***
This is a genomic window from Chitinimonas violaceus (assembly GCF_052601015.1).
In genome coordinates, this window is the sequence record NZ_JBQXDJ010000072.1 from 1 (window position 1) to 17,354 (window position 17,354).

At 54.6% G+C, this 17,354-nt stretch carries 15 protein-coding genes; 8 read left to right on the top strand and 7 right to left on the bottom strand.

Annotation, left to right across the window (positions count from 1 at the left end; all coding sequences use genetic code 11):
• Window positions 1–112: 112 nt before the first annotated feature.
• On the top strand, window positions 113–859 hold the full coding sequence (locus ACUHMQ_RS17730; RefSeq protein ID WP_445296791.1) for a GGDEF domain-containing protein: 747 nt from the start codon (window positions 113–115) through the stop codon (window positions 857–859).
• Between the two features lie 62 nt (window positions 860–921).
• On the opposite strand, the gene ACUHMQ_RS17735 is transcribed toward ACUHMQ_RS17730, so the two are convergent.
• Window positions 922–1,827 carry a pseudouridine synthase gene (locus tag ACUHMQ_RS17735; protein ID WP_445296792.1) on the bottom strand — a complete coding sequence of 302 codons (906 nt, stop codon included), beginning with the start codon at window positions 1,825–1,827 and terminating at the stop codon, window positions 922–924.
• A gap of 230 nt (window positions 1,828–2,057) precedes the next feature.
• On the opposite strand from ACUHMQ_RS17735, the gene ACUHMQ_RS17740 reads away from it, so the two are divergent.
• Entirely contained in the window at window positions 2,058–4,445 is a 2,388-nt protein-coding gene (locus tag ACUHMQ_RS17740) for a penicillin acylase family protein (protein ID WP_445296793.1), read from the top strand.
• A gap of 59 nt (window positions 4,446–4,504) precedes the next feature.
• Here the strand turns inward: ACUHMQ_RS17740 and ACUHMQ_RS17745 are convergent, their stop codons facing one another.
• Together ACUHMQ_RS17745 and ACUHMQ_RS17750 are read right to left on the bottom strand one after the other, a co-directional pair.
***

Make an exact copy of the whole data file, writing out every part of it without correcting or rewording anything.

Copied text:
This is a genomic window from Chitinimonas violaceus (assembly GCF_052601015.1).
In genome coordinates, this window is the sequence record NZ_JBQXDJ010000072.1 from 1 (window position 1) to 17,354 (window position 17,354).

At 54.6% G+C, this 17,354-nt stretch carries 15 protein-coding genes; 8 read left to right on the top strand and 7 right to left on the bottom strand.

Annotation, left to right across the window (positions count from 1 at the left end; all coding sequences use genetic code 11):
• Window positions 1–112: 112 nt before the first annotated feature.
• On the top strand, window positions 113–859 hold the full coding sequence (locus ACUHMQ_RS17730; RefSeq protein ID WP_445296791.1) for a GGDEF domain-containing protein: 747 nt from the start codon (window positions 113–115) through the stop codon (window positions 857–859).
• Between the two features lie 62 nt (window positions 860–921).
• On the opposite strand, the gene ACUHMQ_RS17735 is transcribed toward ACUHMQ_RS17730, so the two are convergent.
• Window positions 922–1,827 carry a pseudouridine synthase gene (locus tag ACUHMQ_RS17735; protein ID WP_445296792.1) on the bottom strand — a complete coding sequence of 302 codons (906 nt, stop codon included), beginning with the start codon at window positions 1,825–1,827 and terminating at the stop codon, window positions 922–924.
• A gap of 230 nt (window positions 1,828–2,057) precedes the next feature.
• On the opposite strand from ACUHMQ_RS17735, the gene ACUHMQ_RS17740 reads away from it, so the two are divergent.
• Entirely contained in the window at window positions 2,058–4,445 is a 2,388-nt protein-coding gene (locus tag ACUHMQ_RS17740) for a penicillin acylase family protein (protein ID WP_445296793.1), read from the top strand.
• A gap of 59 nt (window positions 4,446–4,504) precedes the next feature.
• Here the strand turns inward: ACUHMQ_RS17740 and ACUHMQ_RS17745 are convergent, their stop codons facing one another.
• Together ACUHMQ_RS17745 and ACUHMQ_RS17750 are read right to left on the bottom strand one after the other, a co-directional pair.